These annoying balance issues will hopefully be alleviated at 50, or when more players are made available to the match-making tool—either by BioWare deciding to implement cross-server sign-ups or simply after people stop questing 24/7—allowing the game to force tighter level brackets. The WarZones house some fun gameplay (especially Huttball, which is a twisted version of soccer with flame pits, acid pools, and death) and it'd be a shame if you had to avoid them until max level to find a fair fight.
The game's designated open-world PvP zones look extremely promising. Particularly the endgame planet Ilum, whose expansive, intricate battlefield filled with battling war machines and giant turrets is entertaining even without other players in it. They're currently ghost towns as players focus on leveling, but I hope that the zones live up to their potential to serve as bloody hangouts for PvP enthusiasts like myself.
BioWare hit a big homerun with server stability. I didn't hear of a single server crash in the entire first week, and the constant addition of new servers kept queue times reasonable. Inside the game, things were a bit creakier. My client never crashed, but the typical MMO bugs showed up to cause problems, like a few broken quests, unusable gathering nodes, and UI glitches. I only saw reports of one game-breaking bug, but it was fixed on launch day.
Into the future
A lot of questions remain for The Old Republic, particularly regarding the endgame. We know that hard-mode Flashpoints, raids, and PvP areas await us at max level, but we don't know if they'll prove diverse and interesting enough to keep our attention for the long-term. If the endgame consists of gear-grinding and standard raid encounters, it'll have a very jarring effect on those who loved playing through stories for the previous 200 hours. I'm also concerned that the need to record new voice-overs for every bit of new dialog will slow down production of content updates and make the team more likely to focus only on raid content post-launch.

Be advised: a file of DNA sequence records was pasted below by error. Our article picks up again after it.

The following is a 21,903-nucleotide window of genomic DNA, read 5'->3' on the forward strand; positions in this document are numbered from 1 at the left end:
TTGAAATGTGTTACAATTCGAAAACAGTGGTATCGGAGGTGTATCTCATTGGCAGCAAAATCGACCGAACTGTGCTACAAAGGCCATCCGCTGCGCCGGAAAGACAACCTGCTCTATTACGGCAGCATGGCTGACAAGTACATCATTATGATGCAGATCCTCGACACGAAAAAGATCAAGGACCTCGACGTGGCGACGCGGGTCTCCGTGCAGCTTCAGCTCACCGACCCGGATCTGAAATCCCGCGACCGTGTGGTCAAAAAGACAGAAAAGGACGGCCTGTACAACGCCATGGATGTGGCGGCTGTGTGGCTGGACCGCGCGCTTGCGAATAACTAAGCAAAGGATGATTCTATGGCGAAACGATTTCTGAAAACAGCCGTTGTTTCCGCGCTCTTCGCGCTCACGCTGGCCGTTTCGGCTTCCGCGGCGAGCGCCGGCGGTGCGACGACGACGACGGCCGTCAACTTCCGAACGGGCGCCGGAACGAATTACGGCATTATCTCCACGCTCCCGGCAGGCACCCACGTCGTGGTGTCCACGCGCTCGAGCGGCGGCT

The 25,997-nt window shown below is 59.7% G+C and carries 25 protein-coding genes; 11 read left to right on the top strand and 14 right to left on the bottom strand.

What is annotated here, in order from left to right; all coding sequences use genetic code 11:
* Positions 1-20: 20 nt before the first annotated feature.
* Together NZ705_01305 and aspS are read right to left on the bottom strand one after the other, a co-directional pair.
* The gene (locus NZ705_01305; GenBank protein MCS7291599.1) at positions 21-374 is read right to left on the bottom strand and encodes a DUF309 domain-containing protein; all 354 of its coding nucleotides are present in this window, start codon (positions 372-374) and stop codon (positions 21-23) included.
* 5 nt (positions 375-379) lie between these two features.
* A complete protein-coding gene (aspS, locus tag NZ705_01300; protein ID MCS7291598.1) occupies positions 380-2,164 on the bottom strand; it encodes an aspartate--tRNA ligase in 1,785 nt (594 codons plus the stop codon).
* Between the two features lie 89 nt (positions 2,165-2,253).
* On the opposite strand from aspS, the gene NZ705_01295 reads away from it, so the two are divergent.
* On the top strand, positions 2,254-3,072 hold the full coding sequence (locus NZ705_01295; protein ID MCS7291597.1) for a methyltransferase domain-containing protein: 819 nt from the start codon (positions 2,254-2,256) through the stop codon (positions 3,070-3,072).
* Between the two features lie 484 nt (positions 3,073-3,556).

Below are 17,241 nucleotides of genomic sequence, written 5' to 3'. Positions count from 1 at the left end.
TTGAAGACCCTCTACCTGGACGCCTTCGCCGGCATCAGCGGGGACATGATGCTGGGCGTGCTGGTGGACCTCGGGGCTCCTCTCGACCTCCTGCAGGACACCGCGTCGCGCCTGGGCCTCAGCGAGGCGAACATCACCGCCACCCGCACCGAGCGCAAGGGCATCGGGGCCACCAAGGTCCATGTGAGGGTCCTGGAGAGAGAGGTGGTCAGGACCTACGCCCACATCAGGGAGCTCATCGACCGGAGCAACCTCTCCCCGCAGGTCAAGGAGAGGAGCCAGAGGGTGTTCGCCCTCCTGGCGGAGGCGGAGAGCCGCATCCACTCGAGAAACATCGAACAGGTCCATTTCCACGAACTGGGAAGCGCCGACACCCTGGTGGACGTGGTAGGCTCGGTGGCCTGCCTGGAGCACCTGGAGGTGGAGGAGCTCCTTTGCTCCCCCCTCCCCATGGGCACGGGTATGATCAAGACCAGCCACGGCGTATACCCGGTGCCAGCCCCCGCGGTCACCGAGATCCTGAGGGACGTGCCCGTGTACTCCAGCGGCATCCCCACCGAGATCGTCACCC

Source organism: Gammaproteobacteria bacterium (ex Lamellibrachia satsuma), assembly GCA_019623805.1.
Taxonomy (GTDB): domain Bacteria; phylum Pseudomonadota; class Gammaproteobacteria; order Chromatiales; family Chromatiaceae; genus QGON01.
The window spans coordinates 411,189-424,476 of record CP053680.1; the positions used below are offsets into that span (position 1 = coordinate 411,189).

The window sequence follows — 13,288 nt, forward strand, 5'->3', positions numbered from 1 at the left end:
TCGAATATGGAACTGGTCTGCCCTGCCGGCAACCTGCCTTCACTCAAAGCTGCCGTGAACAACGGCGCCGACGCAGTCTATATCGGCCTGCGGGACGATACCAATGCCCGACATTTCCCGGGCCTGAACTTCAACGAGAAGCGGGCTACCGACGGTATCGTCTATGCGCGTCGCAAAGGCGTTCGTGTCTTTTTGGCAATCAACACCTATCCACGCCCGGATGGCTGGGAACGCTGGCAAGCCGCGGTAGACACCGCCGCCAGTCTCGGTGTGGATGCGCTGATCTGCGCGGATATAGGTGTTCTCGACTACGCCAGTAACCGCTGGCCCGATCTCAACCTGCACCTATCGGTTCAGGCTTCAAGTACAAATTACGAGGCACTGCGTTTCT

But that's all speculation for now. What I know for certain is that it takes close to 200 hours to level a character to 50, and there are eight different class stories that I intend to play through. There's a ridiculous amount of content in The Old Republic. The game's quality is consistently outstanding and, if you enjoy RPGs at all, the price tag is easily justified—even if you never step foot past max-level.
The Old Republic plunges players into the Star Wars universe we've always wanted to live in, and succeeds as both and RPG and an MMO. And perhaps just as thrilling, there's an oversized Bantha's worth of potential in expanding areas like space combat and the companion system, or in adding new features like guild housing. This one's got a long, bright future ahead of it.